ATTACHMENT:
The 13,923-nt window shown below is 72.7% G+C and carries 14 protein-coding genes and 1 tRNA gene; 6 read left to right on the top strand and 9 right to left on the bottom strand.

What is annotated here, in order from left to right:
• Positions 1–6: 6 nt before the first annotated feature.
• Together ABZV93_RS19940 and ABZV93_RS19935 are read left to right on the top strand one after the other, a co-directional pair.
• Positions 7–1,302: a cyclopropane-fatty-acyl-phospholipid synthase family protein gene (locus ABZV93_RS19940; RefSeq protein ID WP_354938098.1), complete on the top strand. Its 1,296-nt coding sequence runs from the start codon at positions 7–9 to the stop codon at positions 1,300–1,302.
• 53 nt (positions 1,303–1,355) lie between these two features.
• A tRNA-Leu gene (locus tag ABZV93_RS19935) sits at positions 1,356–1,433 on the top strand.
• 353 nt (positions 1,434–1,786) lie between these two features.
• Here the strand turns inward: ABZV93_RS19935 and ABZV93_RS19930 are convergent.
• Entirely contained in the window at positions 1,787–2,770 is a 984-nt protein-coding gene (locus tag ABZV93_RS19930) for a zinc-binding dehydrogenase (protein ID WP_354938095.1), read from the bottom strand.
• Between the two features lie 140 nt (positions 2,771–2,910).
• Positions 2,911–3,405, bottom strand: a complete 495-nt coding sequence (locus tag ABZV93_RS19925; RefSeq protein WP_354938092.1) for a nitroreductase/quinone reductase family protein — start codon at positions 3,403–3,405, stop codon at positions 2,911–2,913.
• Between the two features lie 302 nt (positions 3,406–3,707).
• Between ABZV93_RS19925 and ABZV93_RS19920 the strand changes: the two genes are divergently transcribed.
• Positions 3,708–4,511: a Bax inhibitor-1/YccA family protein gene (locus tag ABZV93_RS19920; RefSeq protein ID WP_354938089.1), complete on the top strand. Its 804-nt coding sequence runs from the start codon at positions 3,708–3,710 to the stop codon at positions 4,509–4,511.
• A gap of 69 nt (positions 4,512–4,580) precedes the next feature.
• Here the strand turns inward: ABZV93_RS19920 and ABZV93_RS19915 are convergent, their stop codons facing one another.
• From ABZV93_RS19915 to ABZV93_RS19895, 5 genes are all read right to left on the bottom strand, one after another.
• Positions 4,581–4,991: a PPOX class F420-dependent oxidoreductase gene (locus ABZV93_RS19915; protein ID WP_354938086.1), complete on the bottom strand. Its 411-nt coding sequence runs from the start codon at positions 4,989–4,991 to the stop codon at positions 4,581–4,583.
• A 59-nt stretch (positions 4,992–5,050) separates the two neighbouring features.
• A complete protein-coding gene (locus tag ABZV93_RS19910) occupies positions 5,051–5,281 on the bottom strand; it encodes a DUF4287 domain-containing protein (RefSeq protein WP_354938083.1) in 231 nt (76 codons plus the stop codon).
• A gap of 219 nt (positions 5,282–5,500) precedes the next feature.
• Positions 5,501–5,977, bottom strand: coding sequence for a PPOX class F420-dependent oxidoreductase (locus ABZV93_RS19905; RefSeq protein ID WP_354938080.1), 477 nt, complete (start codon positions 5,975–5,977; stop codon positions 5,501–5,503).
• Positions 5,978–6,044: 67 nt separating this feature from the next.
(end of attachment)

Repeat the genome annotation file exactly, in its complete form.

The 13,923-nt window shown below is 72.7% G+C and carries 14 protein-coding genes and 1 tRNA gene; 6 read left to right on the top strand and 9 right to left on the bottom strand.

What is annotated here, in order from left to right:
• Positions 1–6: 6 nt before the first annotated feature.
• Together ABZV93_RS19940 and ABZV93_RS19935 are read left to right on the top strand one after the other, a co-directional pair.
• Positions 7–1,302: a cyclopropane-fatty-acyl-phospholipid synthase family protein gene (locus ABZV93_RS19940; RefSeq protein ID WP_354938098.1), complete on the top strand. Its 1,296-nt coding sequence runs from the start codon at positions 7–9 to the stop codon at positions 1,300–1,302.
• 53 nt (positions 1,303–1,355) lie between these two features.
• A tRNA-Leu gene (locus tag ABZV93_RS19935) sits at positions 1,356–1,433 on the top strand.
• 353 nt (positions 1,434–1,786) lie between these two features.
• Here the strand turns inward: ABZV93_RS19935 and ABZV93_RS19930 are convergent.
• Entirely contained in the window at positions 1,787–2,770 is a 984-nt protein-coding gene (locus tag ABZV93_RS19930) for a zinc-binding dehydrogenase (protein ID WP_354938095.1), read from the bottom strand.
• Between the two features lie 140 nt (positions 2,771–2,910).
• Positions 2,911–3,405, bottom strand: a complete 495-nt coding sequence (locus tag ABZV93_RS19925; RefSeq protein WP_354938092.1) for a nitroreductase/quinone reductase family protein — start codon at positions 3,403–3,405, stop codon at positions 2,911–2,913.
• Between the two features lie 302 nt (positions 3,406–3,707).
• Between ABZV93_RS19925 and ABZV93_RS19920 the strand changes: the two genes are divergently transcribed.
• Positions 3,708–4,511: a Bax inhibitor-1/YccA family protein gene (locus tag ABZV93_RS19920; RefSeq protein ID WP_354938089.1), complete on the top strand. Its 804-nt coding sequence runs from the start codon at positions 3,708–3,710 to the stop codon at positions 4,509–4,511.
• A gap of 69 nt (positions 4,512–4,580) precedes the next feature.
• Here the strand turns inward: ABZV93_RS19920 and ABZV93_RS19915 are convergent, their stop codons facing one another.
• From ABZV93_RS19915 to ABZV93_RS19895, 5 genes are all read right to left on the bottom strand, one after another.
• Positions 4,581–4,991: a PPOX class F420-dependent oxidoreductase gene (locus ABZV93_RS19915; protein ID WP_354938086.1), complete on the bottom strand. Its 411-nt coding sequence runs from the start codon at positions 4,989–4,991 to the stop codon at positions 4,581–4,583.
• A 59-nt stretch (positions 4,992–5,050) separates the two neighbouring features.
• A complete protein-coding gene (locus tag ABZV93_RS19910) occupies positions 5,051–5,281 on the bottom strand; it encodes a DUF4287 domain-containing protein (RefSeq protein WP_354938083.1) in 231 nt (76 codons plus the stop codon).
• A gap of 219 nt (positions 5,282–5,500) precedes the next feature.
• Positions 5,501–5,977, bottom strand: coding sequence for a PPOX class F420-dependent oxidoreductase (locus ABZV93_RS19905; RefSeq protein ID WP_354938080.1), 477 nt, complete (start codon positions 5,975–5,977; stop codon positions 5,501–5,503).
• Positions 5,978–6,044: 67 nt separating this feature from the next.